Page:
By: 27182 Officer Cadet (IV) Carmen Kiltz
Fort LaSalle was built in 1913.
Nine Squadron is named Vercheres and its colour is orange.
Two Squadron is LaSalle squadron and its colour is Red.
Number seven of the Old Eighteen is LH Irving.
These are just a sample of the information you are expected to know inside and out as a First Year Officer Cadet. During the first month of the school year, recruits must know every detail of College Knowledge by heart or their attempt at “Passing off the Square” (a ceremonial test) will result in a big loud FAIL!
It’s only August!
August is indeed upon us, and at this point most RMC Cadets are wrapping up their summer training or lying on the beach enjoying the sun. Meanwhile, many of those that have been selected to start their first year of University at RMC in September have no idea what’s in store for them…
The First Year Orientation Period is the most demanding experience for many cadets’ RMC, if not military, career. It takes place during the first month of the academic year, and is staffed by Third and Fourth year Officer Cadets.
In addition to maintaining an exceptionally high standard of dress and deportment, First Year Cadets must partake in physical training and inspections, and they are not permitted to leave the peninsula or receive visitors for five weeks.
The culmination of FYOP is the obstacle course. This event consists of twelve obstacles spread throughout the College which are ultimately designed to test the teamwork and fitness of the First Years. The completion of the obstacle course signals that FYOP is over, but not before a whole series of challenges first.
Various competitions and evaluations take place each week.
Passing Off the Square
A ceremonial test, traditionally known as “Passing Off the Square,” challenges First Year cadets each year to prove that they can belong amongst the senior cadets at RMC.
This test itself is a tightly choreographed routine involving precise drill movements that eventually lead a pair of First Years facing a member of the “Top Five” barmen. Here, they must answer one question correctly. Answering one question may sound easy, but the journey there is not.
Let’s take a step back:
First off, the recruits have to not only memorize the drill sequence that leads them to the member of the Top Five, but they must perform it flawlessly. Are their hands tilted slightly too high on the salute? Fail. Are their arms completely parallel with the ground, and in synch with one another? Did their mouth twitch as they stood at attention? Any of these tiny details can lead to a screaming FAIL! upon which the cadets are forced to make another attempt.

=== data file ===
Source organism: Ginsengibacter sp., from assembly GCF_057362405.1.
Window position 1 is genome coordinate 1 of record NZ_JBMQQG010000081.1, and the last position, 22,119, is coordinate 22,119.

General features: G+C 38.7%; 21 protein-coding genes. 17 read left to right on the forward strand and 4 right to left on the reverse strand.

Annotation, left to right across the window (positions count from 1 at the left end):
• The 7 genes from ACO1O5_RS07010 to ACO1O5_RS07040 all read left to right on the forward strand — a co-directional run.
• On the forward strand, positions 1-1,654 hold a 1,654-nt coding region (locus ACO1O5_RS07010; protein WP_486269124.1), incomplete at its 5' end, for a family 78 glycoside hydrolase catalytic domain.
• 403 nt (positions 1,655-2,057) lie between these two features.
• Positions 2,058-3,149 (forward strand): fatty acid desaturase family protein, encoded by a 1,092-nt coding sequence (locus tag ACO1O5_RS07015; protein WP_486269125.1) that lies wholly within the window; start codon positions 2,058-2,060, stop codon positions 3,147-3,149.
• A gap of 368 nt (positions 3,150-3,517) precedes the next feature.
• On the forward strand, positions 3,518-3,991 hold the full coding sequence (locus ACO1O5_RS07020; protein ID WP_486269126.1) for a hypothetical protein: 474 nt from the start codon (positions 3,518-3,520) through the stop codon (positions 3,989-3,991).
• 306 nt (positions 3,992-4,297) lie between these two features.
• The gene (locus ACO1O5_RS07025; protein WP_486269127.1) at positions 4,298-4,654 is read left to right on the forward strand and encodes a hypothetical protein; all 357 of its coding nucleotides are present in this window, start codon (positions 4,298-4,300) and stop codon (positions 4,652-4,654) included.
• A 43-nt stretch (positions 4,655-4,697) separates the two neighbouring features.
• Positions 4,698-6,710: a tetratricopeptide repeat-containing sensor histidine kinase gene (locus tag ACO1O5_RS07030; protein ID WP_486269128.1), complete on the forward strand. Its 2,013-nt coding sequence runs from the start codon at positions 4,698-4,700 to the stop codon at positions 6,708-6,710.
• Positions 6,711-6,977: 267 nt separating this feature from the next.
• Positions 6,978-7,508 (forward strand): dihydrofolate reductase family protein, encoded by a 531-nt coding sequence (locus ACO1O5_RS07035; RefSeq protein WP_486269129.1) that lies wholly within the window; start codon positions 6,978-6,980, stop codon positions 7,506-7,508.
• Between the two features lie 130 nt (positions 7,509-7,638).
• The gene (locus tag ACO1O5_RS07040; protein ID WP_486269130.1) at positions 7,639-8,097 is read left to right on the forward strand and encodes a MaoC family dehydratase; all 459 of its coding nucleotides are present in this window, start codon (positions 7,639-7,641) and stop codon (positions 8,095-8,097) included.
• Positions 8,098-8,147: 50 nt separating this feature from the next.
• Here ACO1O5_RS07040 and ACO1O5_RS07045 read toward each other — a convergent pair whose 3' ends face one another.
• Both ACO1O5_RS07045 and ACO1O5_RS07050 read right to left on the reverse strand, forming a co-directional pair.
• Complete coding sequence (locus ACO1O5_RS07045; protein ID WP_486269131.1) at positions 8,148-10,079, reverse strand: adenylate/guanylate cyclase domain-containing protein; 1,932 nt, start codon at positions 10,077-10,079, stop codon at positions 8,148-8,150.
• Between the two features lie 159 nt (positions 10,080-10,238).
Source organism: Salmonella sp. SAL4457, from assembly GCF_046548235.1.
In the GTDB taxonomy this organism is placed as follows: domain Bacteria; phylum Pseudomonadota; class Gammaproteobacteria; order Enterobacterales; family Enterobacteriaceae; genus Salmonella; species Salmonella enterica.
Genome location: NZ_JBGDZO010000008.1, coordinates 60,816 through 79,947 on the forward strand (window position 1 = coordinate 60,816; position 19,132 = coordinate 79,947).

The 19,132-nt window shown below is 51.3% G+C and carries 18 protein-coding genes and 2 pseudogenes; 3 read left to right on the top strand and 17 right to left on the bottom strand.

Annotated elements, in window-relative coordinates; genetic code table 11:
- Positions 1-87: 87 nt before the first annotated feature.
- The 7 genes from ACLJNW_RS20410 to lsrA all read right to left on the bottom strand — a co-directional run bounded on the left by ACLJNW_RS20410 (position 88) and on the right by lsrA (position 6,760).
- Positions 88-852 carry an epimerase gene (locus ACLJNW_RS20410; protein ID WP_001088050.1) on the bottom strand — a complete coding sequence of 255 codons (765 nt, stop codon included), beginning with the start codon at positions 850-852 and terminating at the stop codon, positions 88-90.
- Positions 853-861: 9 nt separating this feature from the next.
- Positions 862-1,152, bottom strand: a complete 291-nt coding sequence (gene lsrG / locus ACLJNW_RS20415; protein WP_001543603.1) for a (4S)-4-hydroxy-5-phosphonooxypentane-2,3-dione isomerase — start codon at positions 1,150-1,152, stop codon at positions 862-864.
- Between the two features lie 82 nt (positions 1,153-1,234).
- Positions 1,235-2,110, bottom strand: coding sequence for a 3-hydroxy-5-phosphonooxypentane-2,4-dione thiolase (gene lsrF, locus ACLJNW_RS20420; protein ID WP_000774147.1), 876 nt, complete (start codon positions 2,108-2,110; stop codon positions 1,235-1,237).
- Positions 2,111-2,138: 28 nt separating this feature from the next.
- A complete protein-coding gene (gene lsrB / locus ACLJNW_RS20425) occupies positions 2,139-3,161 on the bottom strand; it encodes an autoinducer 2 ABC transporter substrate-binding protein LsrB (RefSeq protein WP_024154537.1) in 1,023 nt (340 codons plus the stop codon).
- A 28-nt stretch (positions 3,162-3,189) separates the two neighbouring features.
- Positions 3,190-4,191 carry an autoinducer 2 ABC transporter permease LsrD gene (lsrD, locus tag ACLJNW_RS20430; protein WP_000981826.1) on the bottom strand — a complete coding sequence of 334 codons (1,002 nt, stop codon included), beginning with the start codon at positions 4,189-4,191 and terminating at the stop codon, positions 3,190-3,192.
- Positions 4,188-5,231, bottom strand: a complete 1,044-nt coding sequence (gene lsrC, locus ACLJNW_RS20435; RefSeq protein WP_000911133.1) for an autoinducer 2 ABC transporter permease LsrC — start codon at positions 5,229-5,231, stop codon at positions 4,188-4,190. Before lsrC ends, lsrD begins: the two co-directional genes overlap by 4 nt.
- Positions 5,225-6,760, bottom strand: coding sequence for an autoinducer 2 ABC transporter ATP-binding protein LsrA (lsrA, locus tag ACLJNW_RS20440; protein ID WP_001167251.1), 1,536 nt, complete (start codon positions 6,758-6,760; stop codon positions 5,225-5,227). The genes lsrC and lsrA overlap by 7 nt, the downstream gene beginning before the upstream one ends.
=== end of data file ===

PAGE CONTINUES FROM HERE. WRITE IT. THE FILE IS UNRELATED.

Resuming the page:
The real catch is if the Cadets complete the drill sequence and actually arrive to answer a question. This one question can be based off of an entire booklet of College Knowledge. Imagine trying to memorize everything in the book, and then perform under pressure under the scrutiny of senior Cadets and staff.
Can you remember exactly (without looking) the four facts that were given at the beginning of this article? If yes, good for you! Now memorize the rest of the College Knowledge booklet.
Just kidding. You don’t need to, unless of course you are an eager First Year recruit, maybe looking to get ahead by reading this article.
Let us just get a taste of some of the College Knowledge which a First Year Cadet needs to memorize by heart…
Call: Give me a beer!
Response: Beer Esses Emma TDV!
Who can stop old RMC!
Shrapnel, cordite, NCT!
The historic RMC cheer – the one question which I personally was asked to sing out at the top of my lungs, and luckily passed!
More College Knowledge which must be ready to be recited include the names and dates of all dormitories and significant buildings on campus (there are over 25), each one of the twelve Squadrons in the Cadet Wing and it’s colour, each one of the twelve Squadrons First-Year flight names, anthems such as “God Save the Queen” and “Oh Canada” in English and French, memorials and monuments , meanings of memorials and monuments, inscriptions on memorials and monuments, the surnames, in correct order, of the Old Eighteen, the names and positions of important barmen in the Cadet Wing, and more.
Seems like a lot to remember? Indeed it is a challenge, however it is only a portion of the challenges that are included in FYOP, so First Year Recruits, prepare to be worked hard!